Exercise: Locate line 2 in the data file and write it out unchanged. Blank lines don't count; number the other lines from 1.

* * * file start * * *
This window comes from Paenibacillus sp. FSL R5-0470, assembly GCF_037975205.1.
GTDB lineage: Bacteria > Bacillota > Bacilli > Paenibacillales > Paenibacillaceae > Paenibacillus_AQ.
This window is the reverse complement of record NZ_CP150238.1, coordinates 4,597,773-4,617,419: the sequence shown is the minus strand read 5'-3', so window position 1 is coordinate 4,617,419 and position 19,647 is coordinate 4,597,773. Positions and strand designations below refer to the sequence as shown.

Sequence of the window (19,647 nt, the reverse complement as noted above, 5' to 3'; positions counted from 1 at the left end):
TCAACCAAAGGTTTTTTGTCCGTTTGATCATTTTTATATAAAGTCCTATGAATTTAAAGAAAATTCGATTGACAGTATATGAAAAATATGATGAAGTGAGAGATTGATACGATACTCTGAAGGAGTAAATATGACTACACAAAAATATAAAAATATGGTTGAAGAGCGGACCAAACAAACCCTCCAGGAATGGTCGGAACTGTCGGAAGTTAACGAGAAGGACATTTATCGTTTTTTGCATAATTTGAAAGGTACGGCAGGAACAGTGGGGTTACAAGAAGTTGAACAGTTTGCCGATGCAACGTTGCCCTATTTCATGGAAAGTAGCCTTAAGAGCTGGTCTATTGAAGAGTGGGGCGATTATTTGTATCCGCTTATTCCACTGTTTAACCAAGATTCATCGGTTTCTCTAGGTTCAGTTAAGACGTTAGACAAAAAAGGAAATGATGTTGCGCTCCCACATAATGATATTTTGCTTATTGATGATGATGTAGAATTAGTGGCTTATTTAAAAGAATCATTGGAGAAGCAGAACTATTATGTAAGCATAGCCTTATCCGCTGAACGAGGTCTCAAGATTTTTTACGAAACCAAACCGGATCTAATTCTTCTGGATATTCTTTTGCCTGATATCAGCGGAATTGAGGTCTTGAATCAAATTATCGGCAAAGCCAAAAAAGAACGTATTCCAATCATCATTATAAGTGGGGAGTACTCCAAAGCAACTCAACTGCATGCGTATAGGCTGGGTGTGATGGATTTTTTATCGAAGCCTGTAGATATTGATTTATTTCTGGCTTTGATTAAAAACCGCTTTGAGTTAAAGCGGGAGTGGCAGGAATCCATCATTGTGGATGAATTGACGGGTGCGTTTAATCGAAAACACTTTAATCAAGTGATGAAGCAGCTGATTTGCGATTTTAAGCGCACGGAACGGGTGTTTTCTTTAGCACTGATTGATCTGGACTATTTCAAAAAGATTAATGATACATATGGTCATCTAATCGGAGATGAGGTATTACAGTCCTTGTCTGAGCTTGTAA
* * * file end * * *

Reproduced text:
GTDB lineage: Bacteria > Bacillota > Bacilli > Paenibacillales > Paenibacillaceae > Paenibacillus_AQ.